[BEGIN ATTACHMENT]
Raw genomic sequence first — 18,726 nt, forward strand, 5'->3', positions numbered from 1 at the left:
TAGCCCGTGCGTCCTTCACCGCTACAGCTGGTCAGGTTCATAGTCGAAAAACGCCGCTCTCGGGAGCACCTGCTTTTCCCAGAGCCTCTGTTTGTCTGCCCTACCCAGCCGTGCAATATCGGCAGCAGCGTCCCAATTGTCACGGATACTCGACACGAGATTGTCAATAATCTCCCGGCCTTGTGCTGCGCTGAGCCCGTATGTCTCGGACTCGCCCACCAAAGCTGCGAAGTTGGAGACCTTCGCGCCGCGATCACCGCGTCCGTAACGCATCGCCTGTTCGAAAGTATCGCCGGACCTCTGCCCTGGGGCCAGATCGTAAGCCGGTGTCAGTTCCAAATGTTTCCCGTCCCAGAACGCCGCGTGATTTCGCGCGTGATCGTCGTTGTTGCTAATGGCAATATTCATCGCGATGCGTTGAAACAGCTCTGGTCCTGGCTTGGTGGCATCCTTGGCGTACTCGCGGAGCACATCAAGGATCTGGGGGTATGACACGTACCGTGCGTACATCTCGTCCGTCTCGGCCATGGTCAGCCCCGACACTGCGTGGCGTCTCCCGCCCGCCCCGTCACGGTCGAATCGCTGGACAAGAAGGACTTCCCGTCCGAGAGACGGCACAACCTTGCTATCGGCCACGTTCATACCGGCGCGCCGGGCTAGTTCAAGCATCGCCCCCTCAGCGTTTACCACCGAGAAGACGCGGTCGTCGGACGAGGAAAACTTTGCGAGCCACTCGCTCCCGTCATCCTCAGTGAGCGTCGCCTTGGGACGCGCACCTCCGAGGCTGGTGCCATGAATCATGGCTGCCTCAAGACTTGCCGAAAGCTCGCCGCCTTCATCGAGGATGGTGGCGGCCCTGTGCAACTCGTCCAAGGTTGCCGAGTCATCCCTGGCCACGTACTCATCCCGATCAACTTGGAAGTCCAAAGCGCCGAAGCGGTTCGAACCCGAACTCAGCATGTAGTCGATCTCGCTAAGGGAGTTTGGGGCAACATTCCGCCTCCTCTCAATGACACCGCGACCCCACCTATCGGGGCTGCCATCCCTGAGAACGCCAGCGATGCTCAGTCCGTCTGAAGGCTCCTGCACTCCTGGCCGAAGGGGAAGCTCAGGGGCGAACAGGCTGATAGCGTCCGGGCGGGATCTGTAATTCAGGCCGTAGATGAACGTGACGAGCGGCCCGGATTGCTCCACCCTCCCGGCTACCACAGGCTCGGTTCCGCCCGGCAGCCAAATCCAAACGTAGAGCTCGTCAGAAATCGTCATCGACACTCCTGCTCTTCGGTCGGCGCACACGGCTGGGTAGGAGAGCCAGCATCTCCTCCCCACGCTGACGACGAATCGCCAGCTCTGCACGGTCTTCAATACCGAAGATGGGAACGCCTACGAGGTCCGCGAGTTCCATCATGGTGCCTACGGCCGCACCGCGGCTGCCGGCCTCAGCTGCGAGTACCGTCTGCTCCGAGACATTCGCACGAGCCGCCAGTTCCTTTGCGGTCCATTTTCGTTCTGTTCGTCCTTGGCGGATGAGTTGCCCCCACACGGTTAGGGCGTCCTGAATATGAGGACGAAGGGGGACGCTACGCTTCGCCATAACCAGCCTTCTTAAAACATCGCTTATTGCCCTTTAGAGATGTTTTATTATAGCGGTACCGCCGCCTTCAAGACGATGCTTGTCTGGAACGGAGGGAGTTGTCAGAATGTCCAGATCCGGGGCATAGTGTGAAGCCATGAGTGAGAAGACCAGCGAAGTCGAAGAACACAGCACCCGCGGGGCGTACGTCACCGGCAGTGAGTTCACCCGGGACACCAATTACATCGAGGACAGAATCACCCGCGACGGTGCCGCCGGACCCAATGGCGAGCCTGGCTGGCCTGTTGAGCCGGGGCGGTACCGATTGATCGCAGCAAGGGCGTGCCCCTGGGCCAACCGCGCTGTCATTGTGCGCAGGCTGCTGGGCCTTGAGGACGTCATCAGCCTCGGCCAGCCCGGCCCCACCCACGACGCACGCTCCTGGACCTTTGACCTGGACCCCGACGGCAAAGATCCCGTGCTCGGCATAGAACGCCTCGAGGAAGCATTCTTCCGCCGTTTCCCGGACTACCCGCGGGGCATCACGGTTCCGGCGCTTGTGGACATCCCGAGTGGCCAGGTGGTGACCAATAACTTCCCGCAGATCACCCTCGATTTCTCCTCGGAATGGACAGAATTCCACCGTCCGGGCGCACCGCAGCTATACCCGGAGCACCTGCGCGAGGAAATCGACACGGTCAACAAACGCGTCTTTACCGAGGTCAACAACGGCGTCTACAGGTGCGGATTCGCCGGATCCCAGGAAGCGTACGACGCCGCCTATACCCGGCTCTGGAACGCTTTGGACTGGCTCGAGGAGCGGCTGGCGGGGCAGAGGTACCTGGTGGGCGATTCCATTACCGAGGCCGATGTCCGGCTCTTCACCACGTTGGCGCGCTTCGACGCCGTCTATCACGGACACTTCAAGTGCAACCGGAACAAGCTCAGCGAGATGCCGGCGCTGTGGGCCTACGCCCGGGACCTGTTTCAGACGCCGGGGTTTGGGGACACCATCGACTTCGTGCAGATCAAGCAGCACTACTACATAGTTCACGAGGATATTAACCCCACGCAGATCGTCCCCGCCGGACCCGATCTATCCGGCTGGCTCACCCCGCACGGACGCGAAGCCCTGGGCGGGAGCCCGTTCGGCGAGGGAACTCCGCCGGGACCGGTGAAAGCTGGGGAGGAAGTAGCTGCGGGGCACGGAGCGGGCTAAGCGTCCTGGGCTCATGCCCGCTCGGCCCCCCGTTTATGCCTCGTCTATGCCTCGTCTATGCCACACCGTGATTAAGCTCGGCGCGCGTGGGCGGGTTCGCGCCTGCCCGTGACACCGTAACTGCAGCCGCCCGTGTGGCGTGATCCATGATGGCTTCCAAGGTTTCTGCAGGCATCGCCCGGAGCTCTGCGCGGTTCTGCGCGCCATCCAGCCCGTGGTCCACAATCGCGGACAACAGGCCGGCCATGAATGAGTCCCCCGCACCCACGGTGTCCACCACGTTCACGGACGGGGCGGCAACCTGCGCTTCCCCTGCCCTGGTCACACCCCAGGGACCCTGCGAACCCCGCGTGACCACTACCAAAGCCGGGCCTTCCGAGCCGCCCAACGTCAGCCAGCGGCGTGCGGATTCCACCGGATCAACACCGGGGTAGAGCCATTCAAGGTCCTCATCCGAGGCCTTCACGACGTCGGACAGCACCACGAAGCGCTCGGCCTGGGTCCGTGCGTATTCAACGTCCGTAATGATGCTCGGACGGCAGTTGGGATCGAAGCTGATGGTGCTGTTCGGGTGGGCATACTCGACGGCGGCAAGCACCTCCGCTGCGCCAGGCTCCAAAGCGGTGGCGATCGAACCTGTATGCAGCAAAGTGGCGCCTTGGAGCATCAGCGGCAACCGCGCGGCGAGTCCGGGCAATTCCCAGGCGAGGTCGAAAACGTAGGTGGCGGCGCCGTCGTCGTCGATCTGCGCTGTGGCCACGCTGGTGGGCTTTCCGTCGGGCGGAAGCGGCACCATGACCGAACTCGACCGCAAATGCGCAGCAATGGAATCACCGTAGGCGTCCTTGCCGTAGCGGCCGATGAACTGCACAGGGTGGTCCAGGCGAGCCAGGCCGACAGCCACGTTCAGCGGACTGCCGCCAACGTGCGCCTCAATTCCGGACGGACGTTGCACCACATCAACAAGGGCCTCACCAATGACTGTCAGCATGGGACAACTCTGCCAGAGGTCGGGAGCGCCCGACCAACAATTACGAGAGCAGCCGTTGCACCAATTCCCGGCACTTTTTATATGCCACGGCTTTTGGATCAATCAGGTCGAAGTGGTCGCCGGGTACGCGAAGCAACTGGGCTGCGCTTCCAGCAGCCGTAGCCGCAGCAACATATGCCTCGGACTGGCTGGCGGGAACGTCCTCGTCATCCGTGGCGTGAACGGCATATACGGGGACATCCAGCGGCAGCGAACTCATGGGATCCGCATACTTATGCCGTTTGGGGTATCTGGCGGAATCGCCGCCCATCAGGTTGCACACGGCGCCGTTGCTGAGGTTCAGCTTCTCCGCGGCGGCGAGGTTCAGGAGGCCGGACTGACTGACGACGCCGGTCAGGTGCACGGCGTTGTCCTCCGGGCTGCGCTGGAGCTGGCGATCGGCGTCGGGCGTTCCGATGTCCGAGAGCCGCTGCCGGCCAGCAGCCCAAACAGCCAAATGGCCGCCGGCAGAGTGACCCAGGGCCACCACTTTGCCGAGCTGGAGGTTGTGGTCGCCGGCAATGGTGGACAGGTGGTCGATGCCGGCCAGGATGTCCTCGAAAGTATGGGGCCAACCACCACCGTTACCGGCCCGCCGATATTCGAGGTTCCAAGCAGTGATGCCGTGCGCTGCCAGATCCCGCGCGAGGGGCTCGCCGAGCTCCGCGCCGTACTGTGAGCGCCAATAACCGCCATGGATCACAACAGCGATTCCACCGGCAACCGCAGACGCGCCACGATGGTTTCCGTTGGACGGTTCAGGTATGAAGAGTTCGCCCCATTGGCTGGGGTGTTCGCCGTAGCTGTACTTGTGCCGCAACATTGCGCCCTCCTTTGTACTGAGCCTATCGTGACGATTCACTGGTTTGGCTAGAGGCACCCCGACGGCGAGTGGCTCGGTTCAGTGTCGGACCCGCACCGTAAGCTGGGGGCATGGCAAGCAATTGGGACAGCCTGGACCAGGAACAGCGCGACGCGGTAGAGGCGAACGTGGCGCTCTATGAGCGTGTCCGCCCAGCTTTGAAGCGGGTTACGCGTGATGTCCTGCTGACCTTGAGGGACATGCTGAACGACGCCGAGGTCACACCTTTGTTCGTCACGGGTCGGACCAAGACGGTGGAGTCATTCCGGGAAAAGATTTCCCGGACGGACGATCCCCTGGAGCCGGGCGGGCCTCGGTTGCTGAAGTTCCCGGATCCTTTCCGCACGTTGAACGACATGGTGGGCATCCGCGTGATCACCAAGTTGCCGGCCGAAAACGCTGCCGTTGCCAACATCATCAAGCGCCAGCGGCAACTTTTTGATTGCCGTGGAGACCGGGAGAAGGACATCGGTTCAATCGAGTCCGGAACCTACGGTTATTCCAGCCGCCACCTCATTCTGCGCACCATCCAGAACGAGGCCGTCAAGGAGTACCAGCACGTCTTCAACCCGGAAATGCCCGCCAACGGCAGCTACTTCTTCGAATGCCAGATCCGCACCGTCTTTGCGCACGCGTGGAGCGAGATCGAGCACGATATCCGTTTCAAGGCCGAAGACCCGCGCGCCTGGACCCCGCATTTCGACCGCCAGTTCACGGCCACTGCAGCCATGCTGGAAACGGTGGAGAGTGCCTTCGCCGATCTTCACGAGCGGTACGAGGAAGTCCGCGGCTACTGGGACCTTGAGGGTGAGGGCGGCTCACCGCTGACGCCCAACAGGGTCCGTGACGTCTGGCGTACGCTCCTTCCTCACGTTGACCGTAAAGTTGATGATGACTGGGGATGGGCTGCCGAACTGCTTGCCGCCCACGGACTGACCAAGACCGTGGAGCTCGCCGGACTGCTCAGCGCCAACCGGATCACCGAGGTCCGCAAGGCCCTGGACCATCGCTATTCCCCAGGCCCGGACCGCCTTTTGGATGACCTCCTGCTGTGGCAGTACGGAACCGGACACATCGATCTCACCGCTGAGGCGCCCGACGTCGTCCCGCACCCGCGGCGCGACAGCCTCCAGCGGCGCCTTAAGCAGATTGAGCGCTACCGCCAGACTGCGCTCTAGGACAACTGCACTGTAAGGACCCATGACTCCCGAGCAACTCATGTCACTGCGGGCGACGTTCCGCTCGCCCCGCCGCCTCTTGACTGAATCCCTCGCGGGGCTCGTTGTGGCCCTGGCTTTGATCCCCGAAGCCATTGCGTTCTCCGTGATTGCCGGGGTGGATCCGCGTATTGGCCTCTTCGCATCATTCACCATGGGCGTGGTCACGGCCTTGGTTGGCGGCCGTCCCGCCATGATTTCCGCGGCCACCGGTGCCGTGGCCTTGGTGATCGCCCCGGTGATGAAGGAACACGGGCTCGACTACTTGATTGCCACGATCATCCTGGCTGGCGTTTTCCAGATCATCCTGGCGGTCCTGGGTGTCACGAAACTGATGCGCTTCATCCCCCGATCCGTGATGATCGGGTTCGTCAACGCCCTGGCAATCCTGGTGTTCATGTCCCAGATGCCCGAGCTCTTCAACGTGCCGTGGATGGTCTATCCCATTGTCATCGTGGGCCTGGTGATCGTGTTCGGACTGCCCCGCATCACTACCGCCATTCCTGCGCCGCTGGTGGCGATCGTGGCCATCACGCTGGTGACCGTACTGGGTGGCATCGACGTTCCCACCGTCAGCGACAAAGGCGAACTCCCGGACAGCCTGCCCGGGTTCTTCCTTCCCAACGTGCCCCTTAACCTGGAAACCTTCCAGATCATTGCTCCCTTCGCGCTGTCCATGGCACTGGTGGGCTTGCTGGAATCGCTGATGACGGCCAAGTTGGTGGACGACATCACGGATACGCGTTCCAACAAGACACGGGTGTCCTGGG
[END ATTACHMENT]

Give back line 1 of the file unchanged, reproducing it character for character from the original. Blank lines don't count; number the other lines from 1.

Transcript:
Raw genomic sequence first — 18,726 nt, forward strand, 5'->3', positions numbered from 1 at the left: